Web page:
A small social enterprise called Democracy Club develops tools to make it easier for UK citizens to exercise their vote effectively. One of these tools is “Where do I vote?” Give it your postcode and it tells you which polling station you should go to. Where do I vote? is apparently one of the most Googled terms on UK election days. They have an elegant tool but they need the information on which addresses vote at which polling station. In Wales this information is held by local councils. Democracy Club asked all Welsh local councils to provide this data in time for the General Election in 2017.
How did Welsh local authorities do?
Fourteen councils provided data (green in the map), eight councils did not (red in the map). The same data is in a table below. There were some problems with the Cardiff City Council data and a few specific areas of other councils.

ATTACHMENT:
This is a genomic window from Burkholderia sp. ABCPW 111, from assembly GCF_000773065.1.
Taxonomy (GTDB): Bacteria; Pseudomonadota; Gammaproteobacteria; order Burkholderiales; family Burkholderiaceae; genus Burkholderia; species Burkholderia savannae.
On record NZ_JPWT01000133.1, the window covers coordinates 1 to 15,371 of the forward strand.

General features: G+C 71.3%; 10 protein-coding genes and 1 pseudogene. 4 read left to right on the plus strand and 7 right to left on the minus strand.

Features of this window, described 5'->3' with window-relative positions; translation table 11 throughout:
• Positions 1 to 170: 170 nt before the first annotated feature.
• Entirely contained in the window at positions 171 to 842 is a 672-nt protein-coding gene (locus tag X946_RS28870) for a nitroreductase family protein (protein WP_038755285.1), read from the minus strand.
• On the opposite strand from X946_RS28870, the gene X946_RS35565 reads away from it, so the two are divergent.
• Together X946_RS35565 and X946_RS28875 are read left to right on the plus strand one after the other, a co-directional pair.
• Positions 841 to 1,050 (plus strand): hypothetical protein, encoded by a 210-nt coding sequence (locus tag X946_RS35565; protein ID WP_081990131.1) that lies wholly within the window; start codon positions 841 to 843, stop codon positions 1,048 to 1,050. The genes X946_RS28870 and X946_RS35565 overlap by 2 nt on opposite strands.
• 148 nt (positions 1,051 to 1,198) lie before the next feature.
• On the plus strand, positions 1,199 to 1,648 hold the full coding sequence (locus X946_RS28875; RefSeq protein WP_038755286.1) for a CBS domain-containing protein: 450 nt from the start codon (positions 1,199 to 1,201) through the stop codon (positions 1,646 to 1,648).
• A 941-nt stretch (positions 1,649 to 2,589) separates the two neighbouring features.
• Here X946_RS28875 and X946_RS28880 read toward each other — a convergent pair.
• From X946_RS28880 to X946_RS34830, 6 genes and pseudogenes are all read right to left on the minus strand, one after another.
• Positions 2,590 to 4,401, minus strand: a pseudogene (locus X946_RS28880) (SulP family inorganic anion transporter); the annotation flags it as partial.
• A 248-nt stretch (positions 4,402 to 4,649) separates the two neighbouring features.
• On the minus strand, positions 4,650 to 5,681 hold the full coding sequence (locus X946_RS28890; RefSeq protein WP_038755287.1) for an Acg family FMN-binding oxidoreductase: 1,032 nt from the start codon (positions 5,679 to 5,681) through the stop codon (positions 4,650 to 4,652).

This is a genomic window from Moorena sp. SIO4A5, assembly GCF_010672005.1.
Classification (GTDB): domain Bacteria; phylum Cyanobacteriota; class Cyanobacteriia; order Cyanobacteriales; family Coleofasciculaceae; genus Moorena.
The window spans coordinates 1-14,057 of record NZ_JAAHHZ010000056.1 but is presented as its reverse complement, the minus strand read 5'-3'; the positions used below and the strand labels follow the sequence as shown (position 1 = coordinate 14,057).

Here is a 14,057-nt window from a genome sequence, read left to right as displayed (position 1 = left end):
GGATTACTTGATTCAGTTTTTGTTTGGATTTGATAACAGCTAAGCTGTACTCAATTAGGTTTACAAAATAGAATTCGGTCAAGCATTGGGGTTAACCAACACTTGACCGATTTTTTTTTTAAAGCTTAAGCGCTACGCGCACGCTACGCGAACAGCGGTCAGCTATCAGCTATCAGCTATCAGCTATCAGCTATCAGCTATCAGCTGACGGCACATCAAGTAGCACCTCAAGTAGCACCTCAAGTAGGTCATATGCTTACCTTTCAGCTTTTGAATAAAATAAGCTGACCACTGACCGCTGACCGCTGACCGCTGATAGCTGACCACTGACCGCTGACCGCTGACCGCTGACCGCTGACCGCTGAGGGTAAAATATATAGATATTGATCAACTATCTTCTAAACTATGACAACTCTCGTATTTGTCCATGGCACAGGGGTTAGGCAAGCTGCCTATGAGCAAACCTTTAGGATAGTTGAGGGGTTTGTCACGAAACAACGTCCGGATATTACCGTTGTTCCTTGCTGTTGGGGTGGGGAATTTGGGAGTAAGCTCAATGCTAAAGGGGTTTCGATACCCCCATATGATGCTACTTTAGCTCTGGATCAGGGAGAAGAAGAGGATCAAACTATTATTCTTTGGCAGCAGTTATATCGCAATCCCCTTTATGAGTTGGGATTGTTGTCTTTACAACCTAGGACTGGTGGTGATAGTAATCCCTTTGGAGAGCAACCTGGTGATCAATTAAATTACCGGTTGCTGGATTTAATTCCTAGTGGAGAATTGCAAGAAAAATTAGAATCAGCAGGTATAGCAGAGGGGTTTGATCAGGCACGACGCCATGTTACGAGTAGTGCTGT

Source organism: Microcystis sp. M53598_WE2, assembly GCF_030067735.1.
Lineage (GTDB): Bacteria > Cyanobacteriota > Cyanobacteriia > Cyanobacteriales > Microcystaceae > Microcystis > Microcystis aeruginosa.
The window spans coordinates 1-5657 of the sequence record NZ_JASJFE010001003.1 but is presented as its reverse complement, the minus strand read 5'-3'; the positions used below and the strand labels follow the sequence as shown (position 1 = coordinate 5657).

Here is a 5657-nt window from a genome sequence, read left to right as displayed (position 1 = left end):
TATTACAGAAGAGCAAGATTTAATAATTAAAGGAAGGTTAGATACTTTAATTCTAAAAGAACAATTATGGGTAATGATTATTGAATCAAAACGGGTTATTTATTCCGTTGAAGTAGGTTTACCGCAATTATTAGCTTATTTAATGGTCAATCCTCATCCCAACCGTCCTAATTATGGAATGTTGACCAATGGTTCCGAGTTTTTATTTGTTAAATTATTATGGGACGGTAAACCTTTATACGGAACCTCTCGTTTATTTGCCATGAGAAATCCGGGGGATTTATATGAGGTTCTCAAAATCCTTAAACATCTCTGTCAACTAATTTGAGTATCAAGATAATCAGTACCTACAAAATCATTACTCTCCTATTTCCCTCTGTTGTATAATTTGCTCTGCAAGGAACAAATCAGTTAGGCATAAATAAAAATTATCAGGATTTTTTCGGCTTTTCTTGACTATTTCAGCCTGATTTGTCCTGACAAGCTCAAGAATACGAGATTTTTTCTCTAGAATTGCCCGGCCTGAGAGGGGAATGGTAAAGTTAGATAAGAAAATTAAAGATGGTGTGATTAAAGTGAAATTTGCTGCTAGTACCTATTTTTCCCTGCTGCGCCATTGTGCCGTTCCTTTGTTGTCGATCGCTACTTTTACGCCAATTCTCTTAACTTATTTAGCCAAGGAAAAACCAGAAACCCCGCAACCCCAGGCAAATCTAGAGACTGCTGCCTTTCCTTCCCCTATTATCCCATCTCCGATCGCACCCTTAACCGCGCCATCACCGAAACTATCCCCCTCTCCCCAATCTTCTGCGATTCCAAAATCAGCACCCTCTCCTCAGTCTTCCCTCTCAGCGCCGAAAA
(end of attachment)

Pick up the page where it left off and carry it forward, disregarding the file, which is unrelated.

Overall the 92,000 searches of WhereDoIVote? made for Welsh postcodes, 51,000 resulted in people being told their polling station. Which is nice for 51,000 voters but disappointing for the 41,000 people who didn’t get a result.
This is a good litmus test for how local authorities approach open data because:
Democracy Club is after a specific dataset, they understand the data and can help with any questions council staff might have (they make it easy for the councils)
if the council provides the data it will directly benefit their citizens
the council definitely holds the data (it needs it to send out the polling cards that so many people apparently mislay by polling day)